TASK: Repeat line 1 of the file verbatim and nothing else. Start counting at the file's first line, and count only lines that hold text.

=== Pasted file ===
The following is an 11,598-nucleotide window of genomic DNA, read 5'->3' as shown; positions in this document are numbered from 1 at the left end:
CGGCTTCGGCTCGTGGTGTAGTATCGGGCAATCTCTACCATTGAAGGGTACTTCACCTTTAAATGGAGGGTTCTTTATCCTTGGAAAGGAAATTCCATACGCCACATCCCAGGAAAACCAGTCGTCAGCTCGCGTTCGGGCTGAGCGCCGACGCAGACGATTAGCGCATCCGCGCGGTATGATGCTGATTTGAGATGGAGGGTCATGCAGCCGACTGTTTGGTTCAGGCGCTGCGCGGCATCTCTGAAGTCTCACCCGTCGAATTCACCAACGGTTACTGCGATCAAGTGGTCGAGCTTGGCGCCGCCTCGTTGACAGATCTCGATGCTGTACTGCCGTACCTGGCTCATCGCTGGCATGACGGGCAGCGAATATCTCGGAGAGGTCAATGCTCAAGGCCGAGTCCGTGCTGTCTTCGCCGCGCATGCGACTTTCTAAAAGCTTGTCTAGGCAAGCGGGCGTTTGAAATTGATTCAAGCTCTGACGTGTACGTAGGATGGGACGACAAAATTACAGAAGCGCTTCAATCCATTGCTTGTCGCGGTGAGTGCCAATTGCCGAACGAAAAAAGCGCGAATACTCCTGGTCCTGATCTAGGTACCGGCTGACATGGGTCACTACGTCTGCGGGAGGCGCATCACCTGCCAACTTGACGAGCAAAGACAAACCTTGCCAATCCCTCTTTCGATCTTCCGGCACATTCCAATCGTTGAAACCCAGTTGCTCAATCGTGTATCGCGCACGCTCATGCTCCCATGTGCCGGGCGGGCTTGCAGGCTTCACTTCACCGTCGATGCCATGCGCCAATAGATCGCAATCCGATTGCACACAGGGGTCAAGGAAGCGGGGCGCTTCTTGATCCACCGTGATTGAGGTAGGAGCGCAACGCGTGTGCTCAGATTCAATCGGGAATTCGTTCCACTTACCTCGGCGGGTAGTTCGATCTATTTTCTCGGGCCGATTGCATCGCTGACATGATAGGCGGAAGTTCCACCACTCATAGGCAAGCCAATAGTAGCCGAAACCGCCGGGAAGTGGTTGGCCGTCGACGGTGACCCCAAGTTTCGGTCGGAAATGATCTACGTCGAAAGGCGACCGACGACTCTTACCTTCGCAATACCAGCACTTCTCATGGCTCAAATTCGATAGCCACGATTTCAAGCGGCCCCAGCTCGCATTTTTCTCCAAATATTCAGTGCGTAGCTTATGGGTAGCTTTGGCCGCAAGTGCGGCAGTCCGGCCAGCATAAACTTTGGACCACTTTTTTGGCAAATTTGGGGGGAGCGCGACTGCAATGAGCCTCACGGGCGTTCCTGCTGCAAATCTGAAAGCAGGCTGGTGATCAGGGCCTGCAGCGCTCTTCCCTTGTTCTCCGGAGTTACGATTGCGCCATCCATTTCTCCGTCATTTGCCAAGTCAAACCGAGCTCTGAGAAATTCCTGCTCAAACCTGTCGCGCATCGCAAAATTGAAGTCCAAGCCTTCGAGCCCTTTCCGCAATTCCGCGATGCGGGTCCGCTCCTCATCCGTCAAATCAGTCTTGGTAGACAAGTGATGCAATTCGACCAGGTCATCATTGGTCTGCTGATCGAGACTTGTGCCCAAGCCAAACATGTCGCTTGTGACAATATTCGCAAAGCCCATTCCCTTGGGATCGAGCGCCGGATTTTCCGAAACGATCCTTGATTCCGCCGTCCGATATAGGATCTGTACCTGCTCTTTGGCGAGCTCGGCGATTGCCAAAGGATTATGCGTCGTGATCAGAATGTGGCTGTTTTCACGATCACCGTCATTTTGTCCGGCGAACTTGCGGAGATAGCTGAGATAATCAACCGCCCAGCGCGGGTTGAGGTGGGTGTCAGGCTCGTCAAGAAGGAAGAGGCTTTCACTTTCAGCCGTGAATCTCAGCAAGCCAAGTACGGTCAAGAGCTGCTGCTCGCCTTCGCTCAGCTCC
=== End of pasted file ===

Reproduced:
The following is an 11,598-nucleotide window of genomic DNA, read 5'->3' as shown; positions in this document are numbered from 1 at the left end: